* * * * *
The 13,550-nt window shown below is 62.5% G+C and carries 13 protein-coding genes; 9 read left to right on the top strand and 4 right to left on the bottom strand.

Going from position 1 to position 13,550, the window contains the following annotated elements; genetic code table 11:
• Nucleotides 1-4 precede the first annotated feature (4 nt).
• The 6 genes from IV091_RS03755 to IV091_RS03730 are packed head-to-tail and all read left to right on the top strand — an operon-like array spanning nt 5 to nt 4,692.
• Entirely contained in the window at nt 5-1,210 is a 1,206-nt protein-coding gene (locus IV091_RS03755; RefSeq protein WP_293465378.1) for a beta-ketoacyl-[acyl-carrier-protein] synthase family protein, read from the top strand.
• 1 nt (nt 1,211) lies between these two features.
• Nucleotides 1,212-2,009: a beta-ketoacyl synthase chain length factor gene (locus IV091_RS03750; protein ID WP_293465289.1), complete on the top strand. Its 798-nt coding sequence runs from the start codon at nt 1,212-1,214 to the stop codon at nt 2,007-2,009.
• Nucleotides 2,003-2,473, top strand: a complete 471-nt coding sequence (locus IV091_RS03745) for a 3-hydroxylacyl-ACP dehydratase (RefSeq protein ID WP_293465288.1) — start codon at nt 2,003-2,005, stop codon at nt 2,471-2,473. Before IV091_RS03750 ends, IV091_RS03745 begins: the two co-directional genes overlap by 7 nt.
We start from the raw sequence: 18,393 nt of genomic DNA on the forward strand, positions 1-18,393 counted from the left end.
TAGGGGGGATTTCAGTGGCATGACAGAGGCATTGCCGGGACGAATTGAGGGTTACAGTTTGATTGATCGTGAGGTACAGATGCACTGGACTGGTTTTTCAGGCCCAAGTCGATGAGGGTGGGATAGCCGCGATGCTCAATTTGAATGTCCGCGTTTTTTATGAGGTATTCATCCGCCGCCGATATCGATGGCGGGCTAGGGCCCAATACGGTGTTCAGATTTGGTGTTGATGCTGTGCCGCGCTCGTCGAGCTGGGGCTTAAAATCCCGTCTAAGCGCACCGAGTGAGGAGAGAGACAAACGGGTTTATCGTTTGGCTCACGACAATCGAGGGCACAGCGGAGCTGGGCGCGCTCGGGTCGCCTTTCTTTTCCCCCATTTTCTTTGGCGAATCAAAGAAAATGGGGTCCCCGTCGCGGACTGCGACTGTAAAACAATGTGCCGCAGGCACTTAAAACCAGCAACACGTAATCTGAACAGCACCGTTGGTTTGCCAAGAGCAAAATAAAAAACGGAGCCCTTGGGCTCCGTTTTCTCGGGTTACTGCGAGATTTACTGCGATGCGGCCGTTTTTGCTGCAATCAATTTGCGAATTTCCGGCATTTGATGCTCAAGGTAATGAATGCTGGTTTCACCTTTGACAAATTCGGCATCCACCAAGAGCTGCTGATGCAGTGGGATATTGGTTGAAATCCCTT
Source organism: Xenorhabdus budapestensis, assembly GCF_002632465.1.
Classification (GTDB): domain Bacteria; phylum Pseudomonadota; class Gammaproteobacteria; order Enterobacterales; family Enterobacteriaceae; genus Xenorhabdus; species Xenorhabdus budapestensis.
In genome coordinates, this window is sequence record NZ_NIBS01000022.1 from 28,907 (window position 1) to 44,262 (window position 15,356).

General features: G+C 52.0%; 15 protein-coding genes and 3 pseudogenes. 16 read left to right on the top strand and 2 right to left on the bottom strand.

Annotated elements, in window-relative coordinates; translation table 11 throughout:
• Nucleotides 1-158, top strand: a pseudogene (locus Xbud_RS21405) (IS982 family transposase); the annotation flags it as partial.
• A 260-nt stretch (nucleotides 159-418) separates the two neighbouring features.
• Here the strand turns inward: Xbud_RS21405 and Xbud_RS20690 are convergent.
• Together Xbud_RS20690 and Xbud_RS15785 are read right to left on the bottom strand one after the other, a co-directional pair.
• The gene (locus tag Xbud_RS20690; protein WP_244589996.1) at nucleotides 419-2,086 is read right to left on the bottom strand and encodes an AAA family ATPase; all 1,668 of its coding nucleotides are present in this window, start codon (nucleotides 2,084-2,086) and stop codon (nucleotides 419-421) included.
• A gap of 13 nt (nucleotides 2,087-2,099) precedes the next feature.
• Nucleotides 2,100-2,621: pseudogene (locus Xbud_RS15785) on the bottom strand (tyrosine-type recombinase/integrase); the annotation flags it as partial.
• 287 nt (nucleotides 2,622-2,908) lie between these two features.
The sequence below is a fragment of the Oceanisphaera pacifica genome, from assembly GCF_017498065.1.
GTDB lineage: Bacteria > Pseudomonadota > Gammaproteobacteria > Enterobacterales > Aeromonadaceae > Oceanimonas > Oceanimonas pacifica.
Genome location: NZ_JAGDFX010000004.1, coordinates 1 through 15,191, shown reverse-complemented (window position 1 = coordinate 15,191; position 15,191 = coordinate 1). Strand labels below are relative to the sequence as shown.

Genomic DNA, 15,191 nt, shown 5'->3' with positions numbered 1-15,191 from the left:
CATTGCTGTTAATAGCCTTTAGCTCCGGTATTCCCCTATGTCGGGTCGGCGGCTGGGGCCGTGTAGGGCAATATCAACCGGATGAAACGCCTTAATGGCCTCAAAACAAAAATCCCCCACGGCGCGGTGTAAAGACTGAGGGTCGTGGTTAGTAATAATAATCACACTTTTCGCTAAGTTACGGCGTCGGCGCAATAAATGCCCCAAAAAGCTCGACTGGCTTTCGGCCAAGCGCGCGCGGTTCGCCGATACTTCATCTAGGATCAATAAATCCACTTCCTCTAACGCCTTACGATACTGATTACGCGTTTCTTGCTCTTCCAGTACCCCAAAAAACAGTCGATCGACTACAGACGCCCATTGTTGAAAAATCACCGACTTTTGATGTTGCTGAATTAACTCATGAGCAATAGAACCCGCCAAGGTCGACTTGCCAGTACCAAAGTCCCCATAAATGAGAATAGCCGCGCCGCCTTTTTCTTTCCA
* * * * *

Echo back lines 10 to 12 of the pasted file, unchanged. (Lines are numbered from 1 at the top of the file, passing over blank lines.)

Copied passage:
TAGGGGGGATTTCAGTGGCATGACAGAGGCATTGCCGGGACGAATTGAGGGTTACAGTTTGATTGATCGTGAGGTACAGATGCACTGGACTGGTTTTTCAGGCCCAAGTCGATGAGGGTGGGATAGCCGCGATGCTCAATTTGAATGTCCGCGTTTTTTATGAGGTATTCATCCGCCGCCGATATCGATGGCGGGCTAGGGCCCAATACGGTGTTCAGATTTGGTGTTGATGCTGTGCCGCGCTCGTCGAGCTGGGGCTTAAAATCCCGTCTAAGCGCACCGAGTGAGGAGAGAGACAAACGGGTTTATCGTTTGGCTCACGACAATCGAGGGCACAGCGGAGCTGGGCGCGCTCGGGTCGCCTTTCTTTTCCCCCATTTTCTTTGGCGAATCAAAGAAAATGGGGTCCCCGTCGCGGACTGCGACTGTAAAACAATGTGCCGCAGGCACTTAAAACCAGCAACACGTAATCTGAACAGCACCGTTGGTTTGCCAAGAGCAAAATAAAAAACGGAGCCCTTGGGCTCCGTTTTCTCGGGTTACTGCGAGATTTACTGCGATGCGGCCGTTTTTGCTGCAATCAATTTGCGAATTTCCGGCATTTGATGCTCAAGGTAATGAATGCTGGTTTCACCTTTGACAAATTCGGCATCCACCAAGAGCTGCTGATGCAGTGGGATATTGGTTGAAATCCCTT
Source organism: Xenorhabdus budapestensis, assembly GCF_002632465.1.
Classification (GTDB): domain Bacteria; phylum Pseudomonadota; class Gammaproteobacteria; order Enterobacterales; family Enterobacteriaceae; genus Xenorhabdus; species Xenorhabdus budapestensis.